Obeah by Camille Boxhill

Mama says anything done in the dark must come to light, but I know how to keep a secret.

Besides, she is distracted, laughing loudly with her brother and sister in the kitchen.

My grandmother had churned out three children back-to-back. My uncle, the youngest and only boy, always claimed he was the favourite. Grandma never confirmed the theory that she and grandpa kept trying until they got a boy but, whenever we lock eyes during these arguments, she gives me a quick wink and her signature crooked smile.

After a long day of stifling heat, bottomless cups of rum cream, and barely audible melodies humming from ancient wood-panelled speakers, they gather in the kitchen exchanging tales from their childhood that seem to grow more exaggerated with each retelling.

I watch from the front room before slipping onto the veranda, carefully closing the iron gate behind me.

Outside, it’s dusk. I imagine the sun and horizon kissing in the distance. It will be dark by the time I arrive. It’s better that way. I try to quell a pang of guilt as I think about Mama, wondering what she would say if she knew my plans.

Growing up, I had heard all sorts of stories. In Mandeville, a young woman walks home from work and feels she’s being followed. She looks over her shoulder, except no one is there. When she looks ahead again, she sees her dead father standing in front of her. The following morning, the young woman’s mother says that her late husband appeared in her dreams and said to warn their daughter of walking alone at night.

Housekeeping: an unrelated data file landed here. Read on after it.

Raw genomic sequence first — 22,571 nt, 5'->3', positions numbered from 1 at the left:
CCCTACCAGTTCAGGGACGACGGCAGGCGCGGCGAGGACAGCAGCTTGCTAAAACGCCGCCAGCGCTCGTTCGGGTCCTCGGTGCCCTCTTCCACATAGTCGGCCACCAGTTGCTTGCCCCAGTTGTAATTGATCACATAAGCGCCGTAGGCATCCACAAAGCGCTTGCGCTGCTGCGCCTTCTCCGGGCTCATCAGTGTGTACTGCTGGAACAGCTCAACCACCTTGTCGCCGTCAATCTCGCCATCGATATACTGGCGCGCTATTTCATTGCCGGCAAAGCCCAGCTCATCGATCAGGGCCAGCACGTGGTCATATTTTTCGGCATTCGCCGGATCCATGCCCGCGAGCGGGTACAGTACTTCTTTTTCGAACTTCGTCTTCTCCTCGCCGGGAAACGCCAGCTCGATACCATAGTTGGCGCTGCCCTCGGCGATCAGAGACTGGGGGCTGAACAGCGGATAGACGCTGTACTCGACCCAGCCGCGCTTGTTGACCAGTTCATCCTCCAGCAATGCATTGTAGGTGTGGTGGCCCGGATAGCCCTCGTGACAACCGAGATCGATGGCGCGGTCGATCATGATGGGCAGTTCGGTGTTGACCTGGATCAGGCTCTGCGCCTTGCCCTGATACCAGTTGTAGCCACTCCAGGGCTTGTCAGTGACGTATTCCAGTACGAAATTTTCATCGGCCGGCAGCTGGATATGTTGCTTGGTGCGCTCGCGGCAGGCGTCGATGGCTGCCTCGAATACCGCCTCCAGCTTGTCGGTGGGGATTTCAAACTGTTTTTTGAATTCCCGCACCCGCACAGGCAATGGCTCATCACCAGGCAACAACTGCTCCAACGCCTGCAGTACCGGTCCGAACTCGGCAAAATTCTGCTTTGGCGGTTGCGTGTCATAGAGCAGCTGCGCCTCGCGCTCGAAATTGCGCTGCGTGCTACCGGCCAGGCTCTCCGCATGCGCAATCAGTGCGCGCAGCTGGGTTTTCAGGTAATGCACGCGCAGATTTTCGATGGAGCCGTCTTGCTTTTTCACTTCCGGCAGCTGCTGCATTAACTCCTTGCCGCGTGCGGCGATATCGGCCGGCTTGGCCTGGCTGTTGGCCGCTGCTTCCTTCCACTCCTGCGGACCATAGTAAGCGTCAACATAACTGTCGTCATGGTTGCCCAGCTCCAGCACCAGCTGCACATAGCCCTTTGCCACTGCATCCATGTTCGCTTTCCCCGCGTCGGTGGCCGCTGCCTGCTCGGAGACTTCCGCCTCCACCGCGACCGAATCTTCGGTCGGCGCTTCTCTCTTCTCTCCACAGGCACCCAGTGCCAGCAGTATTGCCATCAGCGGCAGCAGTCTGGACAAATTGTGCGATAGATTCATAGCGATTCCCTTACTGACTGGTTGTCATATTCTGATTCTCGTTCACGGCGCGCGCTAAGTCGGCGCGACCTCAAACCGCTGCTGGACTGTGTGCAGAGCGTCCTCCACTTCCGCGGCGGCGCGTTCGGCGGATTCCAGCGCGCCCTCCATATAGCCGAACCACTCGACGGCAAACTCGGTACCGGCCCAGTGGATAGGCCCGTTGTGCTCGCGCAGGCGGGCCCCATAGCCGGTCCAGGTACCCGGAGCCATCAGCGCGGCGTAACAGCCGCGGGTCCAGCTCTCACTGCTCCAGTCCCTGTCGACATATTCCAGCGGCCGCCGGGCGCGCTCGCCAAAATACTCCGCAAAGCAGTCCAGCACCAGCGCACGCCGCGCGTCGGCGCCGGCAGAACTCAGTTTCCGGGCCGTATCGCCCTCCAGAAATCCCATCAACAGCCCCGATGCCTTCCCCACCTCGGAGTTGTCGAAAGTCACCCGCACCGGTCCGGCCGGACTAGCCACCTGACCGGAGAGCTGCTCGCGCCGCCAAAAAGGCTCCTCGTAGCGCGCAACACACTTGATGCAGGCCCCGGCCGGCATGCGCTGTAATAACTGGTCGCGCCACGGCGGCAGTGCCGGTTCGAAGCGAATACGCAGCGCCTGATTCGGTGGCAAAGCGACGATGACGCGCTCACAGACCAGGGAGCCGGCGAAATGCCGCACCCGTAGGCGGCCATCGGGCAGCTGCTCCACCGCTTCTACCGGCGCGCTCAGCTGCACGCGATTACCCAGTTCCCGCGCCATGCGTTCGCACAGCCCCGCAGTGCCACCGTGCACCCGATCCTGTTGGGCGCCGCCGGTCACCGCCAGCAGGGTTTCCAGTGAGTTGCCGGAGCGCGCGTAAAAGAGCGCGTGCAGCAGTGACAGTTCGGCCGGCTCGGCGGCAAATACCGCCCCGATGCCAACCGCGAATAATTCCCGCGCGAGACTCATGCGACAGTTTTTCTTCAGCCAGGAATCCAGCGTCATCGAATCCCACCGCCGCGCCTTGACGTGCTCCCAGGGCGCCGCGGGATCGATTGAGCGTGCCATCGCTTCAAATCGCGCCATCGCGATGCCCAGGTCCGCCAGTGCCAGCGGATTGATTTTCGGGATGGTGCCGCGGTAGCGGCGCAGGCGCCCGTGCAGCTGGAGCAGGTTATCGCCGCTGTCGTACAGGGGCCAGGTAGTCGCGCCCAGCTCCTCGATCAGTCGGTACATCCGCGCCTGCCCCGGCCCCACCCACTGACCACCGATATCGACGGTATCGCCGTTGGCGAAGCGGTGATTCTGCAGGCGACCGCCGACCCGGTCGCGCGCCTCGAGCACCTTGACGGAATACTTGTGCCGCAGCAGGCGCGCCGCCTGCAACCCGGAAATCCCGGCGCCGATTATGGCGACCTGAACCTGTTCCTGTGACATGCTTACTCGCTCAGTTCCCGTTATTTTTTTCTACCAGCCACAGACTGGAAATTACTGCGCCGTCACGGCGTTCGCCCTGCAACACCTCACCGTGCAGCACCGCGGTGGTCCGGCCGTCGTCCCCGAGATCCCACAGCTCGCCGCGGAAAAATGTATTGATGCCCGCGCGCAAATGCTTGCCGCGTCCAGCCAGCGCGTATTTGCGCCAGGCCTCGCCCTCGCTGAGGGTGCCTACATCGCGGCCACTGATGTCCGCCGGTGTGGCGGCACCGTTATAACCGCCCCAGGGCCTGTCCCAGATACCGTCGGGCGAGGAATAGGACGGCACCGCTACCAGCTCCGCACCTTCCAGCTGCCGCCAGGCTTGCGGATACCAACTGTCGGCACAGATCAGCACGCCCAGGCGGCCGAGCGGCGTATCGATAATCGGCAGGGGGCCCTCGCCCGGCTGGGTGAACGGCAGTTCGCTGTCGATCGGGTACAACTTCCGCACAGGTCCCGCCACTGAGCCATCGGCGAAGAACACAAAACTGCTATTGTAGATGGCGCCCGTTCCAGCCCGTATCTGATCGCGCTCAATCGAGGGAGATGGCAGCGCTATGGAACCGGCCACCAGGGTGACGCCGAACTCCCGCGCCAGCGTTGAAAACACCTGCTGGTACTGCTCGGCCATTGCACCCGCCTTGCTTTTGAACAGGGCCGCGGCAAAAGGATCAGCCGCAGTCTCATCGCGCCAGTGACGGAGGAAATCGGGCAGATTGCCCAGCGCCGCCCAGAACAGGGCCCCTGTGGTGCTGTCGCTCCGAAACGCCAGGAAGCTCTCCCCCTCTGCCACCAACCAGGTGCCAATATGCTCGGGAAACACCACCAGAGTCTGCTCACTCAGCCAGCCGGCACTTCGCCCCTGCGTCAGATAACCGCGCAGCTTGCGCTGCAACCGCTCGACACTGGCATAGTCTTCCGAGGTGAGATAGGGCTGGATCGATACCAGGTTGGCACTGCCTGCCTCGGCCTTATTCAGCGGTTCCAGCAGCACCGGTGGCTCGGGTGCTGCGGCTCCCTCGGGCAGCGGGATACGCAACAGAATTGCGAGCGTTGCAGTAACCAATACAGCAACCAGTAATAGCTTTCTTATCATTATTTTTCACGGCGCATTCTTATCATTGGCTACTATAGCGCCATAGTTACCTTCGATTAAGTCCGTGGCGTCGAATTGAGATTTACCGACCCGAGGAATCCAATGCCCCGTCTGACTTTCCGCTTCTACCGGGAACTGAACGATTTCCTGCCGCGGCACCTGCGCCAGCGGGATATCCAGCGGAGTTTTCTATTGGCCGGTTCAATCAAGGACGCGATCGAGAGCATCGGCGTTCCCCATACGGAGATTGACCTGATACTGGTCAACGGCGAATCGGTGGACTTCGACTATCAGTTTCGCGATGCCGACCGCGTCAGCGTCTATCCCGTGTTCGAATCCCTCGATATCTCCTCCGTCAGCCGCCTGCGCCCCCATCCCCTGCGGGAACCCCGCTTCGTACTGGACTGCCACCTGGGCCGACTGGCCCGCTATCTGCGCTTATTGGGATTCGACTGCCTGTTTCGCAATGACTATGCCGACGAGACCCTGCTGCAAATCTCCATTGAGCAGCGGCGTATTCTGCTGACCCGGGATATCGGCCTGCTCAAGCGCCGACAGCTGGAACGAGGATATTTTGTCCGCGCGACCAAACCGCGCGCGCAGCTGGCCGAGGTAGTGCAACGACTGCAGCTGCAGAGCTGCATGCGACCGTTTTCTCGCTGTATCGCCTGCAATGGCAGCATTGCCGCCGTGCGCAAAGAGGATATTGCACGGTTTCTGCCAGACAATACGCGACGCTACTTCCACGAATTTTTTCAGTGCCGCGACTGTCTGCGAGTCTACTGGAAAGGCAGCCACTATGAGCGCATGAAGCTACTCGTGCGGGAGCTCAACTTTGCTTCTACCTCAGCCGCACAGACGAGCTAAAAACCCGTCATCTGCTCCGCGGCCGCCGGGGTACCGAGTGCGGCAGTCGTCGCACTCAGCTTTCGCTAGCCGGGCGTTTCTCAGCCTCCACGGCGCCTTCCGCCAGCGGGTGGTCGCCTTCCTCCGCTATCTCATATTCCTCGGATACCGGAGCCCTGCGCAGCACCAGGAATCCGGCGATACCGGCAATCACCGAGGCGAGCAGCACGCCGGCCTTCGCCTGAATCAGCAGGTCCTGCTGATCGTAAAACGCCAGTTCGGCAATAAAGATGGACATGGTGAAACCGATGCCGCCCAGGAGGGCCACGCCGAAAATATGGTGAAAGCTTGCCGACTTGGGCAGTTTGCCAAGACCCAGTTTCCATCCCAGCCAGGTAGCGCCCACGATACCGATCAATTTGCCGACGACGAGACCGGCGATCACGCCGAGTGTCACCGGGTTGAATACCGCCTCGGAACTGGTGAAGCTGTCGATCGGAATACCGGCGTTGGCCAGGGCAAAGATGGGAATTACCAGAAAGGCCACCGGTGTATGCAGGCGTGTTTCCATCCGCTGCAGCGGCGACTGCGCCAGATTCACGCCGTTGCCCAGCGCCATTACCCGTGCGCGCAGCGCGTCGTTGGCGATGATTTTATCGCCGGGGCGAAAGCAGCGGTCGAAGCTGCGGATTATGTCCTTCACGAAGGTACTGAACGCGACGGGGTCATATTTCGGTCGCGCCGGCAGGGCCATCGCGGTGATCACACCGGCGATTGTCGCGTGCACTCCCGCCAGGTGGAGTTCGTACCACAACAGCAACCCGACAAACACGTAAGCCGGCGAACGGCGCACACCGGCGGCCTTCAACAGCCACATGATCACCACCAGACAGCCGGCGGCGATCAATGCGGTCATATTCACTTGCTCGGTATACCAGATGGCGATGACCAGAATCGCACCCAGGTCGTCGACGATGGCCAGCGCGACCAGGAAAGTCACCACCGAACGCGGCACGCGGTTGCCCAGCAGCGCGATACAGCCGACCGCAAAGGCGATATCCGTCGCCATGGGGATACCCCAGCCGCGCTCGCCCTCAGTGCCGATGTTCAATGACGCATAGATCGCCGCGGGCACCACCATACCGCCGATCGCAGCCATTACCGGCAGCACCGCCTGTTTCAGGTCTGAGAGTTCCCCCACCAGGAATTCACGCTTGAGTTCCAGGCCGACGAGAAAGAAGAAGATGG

In St. Mary, a young girl falls gravely ill. Her mother tries every herb and bush she can find. Nothing works. A friend says a neighbour is to blame. The mother digs the ground beneath the daughter’s window and finds a glass bottle of coloured liquid. In it, are strands of floating hair. She destroys the jar, and her daughter makes a full recovery.

In Kingston, a woman suspects a friend is stealing from her. She purchases new earrings. Weeks later, they’ve vanished. She’s gifted a decadent body butter. Within days, the cream is gone, her knuckles left to ash over in dehydration. Finally, she buys a pair of shoes and fixes them to swell the feet of any thief who wears them. The following week, she receives a call from her friend. She says her foot is swollen like a jackfruit, and she can’t walk.

Others call it voodoo, witchcraft even. But we call it obeah. It’s the dark underbelly of the paradise island.

I’m almost there now. I search the darkness for the marker: raised flags on bamboo posts.

The gate is all that separates us, now. I can still go home. Forget tonight happened, that I ever dared to play this game. Go back to—

A low creak disrupts the night’s silence as the front door opens slightly.

She’s expecting me.

Do you have a story to share?

Get in touch by emailing [email protected]

Source: Read Full Article